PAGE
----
Serious bug in fully patched Internet Explorer puts user credentials at risk
A vulnerability in fully patched versions of Internet Explorer allows attackers to steal login credentials and inject malicious content into users' browsing sessions. Microsoft officials said they're working on a fix for the bug, which works successfully on IE 11 running on both Windows 7 and 8.1.
The vulnerability is known as a universal cross-site scripting (XSS) bug. It allows attackers to bypass the same origin policy, a crucially important principle in Web application models that prevents one site from accessing or modifying browser cookies or other content set by any other site. A proof-of-concept exploit published in the past few days shows how websites can violate this rule when people use supported versions Internet Explorer running the latest patches to visit maliciously crafted pages.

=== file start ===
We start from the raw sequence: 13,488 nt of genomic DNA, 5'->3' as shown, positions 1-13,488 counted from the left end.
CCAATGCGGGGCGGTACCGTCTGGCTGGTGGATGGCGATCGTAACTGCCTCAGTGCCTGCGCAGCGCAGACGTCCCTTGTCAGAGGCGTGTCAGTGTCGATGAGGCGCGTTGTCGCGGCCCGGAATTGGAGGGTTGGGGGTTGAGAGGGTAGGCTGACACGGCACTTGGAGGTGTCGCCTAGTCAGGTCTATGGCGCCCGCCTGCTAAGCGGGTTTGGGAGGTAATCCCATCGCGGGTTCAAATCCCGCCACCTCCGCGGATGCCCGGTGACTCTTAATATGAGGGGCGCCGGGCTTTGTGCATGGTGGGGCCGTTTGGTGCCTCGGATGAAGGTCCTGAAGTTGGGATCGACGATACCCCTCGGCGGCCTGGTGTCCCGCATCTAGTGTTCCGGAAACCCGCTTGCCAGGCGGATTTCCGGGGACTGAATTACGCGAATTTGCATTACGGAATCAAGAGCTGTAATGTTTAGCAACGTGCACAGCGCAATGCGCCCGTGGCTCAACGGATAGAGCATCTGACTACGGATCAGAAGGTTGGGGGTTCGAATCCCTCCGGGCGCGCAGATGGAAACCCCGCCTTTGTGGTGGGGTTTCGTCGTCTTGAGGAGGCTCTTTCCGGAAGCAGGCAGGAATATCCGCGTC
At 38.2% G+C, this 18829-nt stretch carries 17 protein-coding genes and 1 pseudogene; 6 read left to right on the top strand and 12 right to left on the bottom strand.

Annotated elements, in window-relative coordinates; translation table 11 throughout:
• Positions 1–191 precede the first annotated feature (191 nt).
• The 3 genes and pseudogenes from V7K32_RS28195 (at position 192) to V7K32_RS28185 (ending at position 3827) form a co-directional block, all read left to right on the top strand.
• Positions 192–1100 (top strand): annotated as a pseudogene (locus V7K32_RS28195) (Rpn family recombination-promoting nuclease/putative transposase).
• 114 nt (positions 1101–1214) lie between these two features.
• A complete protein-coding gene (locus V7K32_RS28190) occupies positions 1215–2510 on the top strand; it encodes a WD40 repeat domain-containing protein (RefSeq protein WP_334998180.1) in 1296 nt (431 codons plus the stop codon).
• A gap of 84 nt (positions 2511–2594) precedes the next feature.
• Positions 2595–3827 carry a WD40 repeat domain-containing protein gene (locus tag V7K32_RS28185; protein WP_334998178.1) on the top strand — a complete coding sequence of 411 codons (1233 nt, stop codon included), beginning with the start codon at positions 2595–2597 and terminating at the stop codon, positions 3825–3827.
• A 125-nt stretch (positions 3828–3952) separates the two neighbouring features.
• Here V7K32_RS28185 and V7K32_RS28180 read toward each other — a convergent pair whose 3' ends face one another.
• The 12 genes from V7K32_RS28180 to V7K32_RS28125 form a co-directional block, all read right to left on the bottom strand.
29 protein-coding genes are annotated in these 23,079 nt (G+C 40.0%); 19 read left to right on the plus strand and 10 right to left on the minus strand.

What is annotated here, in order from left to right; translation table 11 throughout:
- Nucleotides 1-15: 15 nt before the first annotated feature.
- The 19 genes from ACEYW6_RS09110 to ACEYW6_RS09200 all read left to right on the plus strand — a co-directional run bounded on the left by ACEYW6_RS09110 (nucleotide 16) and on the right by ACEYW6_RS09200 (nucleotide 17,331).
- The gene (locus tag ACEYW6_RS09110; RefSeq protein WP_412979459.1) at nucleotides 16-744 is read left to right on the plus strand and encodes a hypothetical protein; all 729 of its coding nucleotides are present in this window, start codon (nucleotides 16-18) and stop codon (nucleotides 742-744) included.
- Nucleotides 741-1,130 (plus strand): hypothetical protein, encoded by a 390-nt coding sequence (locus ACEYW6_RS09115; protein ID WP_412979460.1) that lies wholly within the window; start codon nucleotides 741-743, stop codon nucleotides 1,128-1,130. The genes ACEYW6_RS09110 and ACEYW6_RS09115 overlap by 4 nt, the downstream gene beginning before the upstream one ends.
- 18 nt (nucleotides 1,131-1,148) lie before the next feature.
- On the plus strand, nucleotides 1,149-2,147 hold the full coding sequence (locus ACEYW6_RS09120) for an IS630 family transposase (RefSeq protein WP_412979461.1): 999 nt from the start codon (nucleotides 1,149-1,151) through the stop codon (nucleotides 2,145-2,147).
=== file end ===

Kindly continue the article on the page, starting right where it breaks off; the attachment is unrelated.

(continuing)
To demonstrate the attack, the demo injects the words "Hacked by Deusen" into the website of the Daily Mail. But it also could have stolen HTML-based data the news site, or any other website, stores on visitors' computers. That means it would be trivial for attackers to use it to steal authentication cookies many websites use to grant access to user accounts once a visitor has entered a user name and password. Once in possession of the cookie, an attacker could access the same restricted areas normally available only to the victim, including those with credit card data, browsing histories, and other confidential data. Phishers could also exploit the bug to trick people into divulging passwords for sensitive sites.